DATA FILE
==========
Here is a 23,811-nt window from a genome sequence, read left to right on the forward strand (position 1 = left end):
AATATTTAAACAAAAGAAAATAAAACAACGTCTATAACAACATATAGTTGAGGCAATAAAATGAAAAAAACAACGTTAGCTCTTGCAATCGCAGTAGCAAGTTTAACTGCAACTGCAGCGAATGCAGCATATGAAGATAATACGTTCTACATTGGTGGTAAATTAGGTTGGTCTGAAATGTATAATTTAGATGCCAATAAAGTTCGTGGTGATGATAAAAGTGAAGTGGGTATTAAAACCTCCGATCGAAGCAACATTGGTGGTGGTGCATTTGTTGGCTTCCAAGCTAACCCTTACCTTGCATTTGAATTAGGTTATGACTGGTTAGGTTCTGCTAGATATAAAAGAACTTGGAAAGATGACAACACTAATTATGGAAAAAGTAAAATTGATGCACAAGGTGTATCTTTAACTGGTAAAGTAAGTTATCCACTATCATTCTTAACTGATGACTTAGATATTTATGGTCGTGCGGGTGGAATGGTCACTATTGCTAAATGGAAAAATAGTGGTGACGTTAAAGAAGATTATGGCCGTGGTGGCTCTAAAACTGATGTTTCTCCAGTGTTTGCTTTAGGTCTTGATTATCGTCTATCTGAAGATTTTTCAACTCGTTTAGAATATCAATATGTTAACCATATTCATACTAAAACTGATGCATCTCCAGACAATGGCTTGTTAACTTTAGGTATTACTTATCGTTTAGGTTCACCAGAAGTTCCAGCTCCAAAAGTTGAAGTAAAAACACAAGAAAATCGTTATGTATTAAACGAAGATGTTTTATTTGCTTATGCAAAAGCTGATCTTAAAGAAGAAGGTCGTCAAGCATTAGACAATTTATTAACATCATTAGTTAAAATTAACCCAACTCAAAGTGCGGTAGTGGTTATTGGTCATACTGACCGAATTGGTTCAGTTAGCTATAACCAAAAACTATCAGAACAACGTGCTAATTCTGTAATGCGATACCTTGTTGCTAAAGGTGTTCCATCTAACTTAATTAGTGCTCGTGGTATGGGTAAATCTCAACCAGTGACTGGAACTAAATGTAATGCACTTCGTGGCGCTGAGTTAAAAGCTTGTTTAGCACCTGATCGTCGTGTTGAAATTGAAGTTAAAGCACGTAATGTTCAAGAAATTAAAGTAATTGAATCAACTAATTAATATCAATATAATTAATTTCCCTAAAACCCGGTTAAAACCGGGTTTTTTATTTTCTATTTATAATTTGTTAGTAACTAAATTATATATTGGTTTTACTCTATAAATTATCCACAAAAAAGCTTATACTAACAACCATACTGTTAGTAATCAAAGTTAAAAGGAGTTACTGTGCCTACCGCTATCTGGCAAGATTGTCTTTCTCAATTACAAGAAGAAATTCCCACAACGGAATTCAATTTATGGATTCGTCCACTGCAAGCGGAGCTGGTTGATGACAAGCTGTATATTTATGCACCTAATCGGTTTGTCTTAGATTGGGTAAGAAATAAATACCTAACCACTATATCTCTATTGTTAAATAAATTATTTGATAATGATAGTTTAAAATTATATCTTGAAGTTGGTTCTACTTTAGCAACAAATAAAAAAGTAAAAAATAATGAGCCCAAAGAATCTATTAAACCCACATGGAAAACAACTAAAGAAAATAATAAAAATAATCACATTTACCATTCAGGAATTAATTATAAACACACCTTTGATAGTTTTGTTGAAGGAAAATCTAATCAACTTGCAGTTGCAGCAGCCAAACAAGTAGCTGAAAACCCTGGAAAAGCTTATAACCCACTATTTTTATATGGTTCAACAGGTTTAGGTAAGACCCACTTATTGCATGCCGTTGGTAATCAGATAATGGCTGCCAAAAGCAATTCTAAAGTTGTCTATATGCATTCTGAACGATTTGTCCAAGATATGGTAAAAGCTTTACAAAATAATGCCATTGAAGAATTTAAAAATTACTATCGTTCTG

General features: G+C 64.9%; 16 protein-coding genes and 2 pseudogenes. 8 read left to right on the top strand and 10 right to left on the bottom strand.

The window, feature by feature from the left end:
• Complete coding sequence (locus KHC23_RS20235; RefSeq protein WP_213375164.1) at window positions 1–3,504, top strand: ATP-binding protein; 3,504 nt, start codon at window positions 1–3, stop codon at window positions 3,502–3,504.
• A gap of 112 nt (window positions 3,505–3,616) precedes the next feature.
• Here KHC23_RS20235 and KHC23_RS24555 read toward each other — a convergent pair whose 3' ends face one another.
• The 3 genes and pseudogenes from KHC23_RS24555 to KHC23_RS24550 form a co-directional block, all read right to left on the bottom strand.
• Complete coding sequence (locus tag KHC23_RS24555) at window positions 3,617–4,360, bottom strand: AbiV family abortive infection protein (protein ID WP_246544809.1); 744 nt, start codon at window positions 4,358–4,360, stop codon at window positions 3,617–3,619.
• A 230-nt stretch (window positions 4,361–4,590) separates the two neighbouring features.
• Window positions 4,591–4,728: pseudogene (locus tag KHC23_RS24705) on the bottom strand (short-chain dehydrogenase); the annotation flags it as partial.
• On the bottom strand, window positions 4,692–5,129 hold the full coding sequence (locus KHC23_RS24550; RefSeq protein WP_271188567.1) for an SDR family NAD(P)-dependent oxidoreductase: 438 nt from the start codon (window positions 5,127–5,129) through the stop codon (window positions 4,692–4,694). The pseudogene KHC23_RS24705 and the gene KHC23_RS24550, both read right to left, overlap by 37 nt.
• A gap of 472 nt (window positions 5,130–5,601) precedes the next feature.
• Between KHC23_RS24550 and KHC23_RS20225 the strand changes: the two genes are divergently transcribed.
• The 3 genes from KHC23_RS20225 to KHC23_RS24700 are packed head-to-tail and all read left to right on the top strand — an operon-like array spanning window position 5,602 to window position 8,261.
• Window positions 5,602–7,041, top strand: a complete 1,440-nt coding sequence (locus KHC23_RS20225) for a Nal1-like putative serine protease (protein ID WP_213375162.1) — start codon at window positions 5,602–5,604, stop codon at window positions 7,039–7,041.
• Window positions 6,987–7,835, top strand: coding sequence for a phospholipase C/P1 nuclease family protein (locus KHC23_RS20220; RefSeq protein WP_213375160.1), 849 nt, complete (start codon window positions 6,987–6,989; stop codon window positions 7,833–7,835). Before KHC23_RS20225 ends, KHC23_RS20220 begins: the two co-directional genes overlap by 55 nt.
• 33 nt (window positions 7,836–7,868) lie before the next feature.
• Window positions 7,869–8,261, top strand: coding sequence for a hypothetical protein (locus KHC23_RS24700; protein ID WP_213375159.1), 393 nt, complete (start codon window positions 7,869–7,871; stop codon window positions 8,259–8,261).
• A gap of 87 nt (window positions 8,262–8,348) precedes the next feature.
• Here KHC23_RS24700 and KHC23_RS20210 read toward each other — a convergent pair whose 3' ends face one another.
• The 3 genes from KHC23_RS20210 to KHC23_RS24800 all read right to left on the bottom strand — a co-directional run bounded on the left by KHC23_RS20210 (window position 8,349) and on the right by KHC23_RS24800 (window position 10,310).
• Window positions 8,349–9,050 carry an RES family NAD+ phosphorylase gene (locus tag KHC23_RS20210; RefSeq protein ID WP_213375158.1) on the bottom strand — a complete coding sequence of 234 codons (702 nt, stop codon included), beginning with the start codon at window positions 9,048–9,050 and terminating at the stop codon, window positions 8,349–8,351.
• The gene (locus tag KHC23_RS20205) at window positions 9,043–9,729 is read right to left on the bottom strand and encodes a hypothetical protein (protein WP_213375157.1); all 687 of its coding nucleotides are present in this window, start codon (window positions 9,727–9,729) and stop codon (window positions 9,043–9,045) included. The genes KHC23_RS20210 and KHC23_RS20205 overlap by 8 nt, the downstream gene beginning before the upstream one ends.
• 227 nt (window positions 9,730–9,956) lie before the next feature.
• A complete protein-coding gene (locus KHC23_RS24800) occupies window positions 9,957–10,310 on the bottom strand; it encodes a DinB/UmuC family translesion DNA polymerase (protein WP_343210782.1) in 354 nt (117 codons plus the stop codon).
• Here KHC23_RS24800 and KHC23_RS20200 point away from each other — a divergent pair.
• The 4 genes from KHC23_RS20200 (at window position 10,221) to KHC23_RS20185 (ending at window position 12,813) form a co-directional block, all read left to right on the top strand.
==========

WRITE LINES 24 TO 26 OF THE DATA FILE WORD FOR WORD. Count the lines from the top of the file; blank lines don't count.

• The gene (locus tag KHC23_RS20205) at window positions 9,043–9,729 is read right to left on the bottom strand and encodes a hypothetical protein (protein WP_213375157.1); all 687 of its coding nucleotides are present in this window, start codon (window positions 9,727–9,729) and stop codon (window positions 9,043–9,045) included. The genes KHC23_RS20210 and KHC23_RS20205 overlap by 8 nt, the downstream gene beginning before the upstream one ends.
• 227 nt (window positions 9,730–9,956) lie before the next feature.
• A complete protein-coding gene (locus KHC23_RS24800) occupies window positions 9,957–10,310 on the bottom strand; it encodes a DinB/UmuC family translesion DNA polymerase (protein WP_343210782.1) in 354 nt (117 codons plus the stop codon).